Small Presses, AFAB People Writing Gay Romance, and Reborn by Seth Haddon

Reborn book sitting up right behind a coffee and next to a geoid.
Drinking coffee and getting into it

Tropes: soulmates, slow burn, forced proximity

Trigger warnings: sexual content, gore, death, violence, war

In a December flurry, I bought a stack of books from small presses to broaden the scope of my reading. Small presses are super important because they publish books the big 5 publishing companies pass on. This can be for so many reasons, like they don’t appeal to a broad audience, are unique and therefore risky, compete with their existing authors. The list goes on. Also, with some small presses, unagented authors can submit their manuscripts for publication, removing one of the many barriers to publication. Agents reject books for all the same reasons as the big 5, because the big 5 are the customers who need wooing to get a book published. If we left it to the big 5, we’d see the same books regurgitated ad nauseam, because they only care about reaching the widest audience for the most sales.

In my small press adventures, I started with Reborn by Seth Haddon from Blind Eye Books, a press “dedicated to publishing the best science fiction, fantasy, mystery, and romance featuring LGBTQ protagonists.” I chose this book because it was the most recent release from the press and it was a book featuring a gay couple written by a queer man. I have very mixed feelings about people assigned female at birth (AFAB) and who identify as female writing gay romance stories. It’s fine, but I think it limits the field for gay and queer men to write in this genre because it’s so saturated with AFAB writers. It also bears asking who those stories are for, probably AFAB readers, which again, is fine, but it leaves a tiny slice of the pie for queer men to write authentically about other queer men-end rant.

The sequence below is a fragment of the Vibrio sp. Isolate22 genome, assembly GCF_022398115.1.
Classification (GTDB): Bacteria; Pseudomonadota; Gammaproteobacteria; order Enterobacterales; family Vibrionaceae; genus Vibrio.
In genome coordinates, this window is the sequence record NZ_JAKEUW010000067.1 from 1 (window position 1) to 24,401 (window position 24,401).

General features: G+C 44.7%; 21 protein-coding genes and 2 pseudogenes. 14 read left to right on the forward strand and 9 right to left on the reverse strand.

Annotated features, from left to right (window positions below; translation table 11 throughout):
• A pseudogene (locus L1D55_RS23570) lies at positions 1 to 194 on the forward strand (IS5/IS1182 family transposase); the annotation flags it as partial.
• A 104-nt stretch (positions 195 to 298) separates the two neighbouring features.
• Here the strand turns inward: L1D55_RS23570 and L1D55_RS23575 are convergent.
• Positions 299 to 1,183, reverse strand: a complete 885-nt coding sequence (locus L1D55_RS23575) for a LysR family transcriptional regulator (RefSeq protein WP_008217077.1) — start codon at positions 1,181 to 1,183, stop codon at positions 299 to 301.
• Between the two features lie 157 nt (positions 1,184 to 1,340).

Back to Reborn. There are two main protagonists, merchant lord Oren Radek who is sent from the Kingdom of Usleth after the Rezwyn Empire mysteriously cut diplomatic ties, and Izra Dziove, the visionary advisor to the Rezwyn Empire Emperor who’s in something of a coma and his daughter has designs on the throne. Izra’s been having persistent visions of his fated man, and when Oren, a soft, jolly man, arrives on the scene, his vision comes to life.

They are thrown together when Izra is framed for murder shortly after Oren’s arrival and they make a run for it, following Izra’s mysterious visions on a rollicking adventure.

I’m not a romantasy fan generally, but this one ticked all the boxes I didn’t know I had. Trope-wise, it has the soulmate trope, which is often obnoxious as one person rallies against their fate and the other one keeps screaming for them to just shut up and deal with it. In this case, while Izra has visions of his fated man, he’s by no means certain they’ll be together or even survive long enough to give it a go. It also has some great humor, especially Radeck when he’s embarrassed, which is often.

“Radeck decoupled from Izra and thought about running violently toward the window and crashing through the glass to a euphoric end.”

^^^ hilarious^^^relatable^^^^

The world is straight-forward with a simple magic system leaving room for a fun plot and a nice slow burn romance with a real explicit sex scene that was yummy. The story was like candy, an easy to read, one-off, uncomplicated story with gay butt-stuff to satisfy fanfiction lovers. I immediately bought his previous book, Reforged, that’s based in the same universe with distinct characters. I await impatiently for its arrival.

As far as Blind Eye Books goes, there are some other books on offer that look good, however there is a distinct lack of BIPOC authors, and I would like to see more. They also have several women writing gay romance stories, which is fine as I previously ranted, but it shouldn’t out number gay men writing characters from their own perspective.